Look at Garfield in the picture above. Does he seem happy? He has his bear and his snacks and his pillow, and probably a television remote as well. He represents the average American quite well, an overweight, junk food eating couch potato, escaping the bleakness of existence through a drug of one sort or another, be it food or alcohol (liquor sales go up in economic downturns) or even imaginary friends like Pooky (Garfield's teddy bear) . Pooky, in fact, represents more than just a comforting stuffed toy; Pooky is really Spooky, the big invisible ghost that "controls" everything, and that allows so many to remain in their zombie existence, satisfied with the momentary pleasure that their drug of choice brings them, confident that somehow Spooky will "protect" them and keep them from harm and eventually make everything right. But what if we remove the Garfield mentality from the picture? What if we take away the drugs and the ghosts, what happens then?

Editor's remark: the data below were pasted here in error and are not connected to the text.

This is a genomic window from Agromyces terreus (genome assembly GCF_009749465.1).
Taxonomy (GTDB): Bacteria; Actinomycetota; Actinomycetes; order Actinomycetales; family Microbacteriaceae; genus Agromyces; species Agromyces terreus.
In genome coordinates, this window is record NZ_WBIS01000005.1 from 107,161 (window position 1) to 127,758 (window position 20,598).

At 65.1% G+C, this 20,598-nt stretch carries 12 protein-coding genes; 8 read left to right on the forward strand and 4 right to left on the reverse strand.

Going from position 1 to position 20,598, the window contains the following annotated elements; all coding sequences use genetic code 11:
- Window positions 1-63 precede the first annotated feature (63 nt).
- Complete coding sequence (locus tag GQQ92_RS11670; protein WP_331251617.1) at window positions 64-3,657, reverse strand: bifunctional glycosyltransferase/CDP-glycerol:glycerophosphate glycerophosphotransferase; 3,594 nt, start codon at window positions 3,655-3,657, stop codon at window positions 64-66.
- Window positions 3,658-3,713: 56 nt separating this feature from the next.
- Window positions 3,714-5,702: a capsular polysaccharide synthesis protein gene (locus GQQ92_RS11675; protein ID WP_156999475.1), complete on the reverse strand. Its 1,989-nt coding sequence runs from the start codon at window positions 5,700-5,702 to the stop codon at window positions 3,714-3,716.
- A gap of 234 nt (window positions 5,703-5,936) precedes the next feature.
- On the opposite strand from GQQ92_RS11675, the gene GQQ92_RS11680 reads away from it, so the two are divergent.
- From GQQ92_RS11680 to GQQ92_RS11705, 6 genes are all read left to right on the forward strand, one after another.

No, on second thought, that is too bleak. I will stick with my drugs (ice cream and blogging) and my own version of Pooky, i.e., my imaginary multitudes of admirers, and remain at least somewhat happy as a result of these distractions.
h/t to Trial & Error
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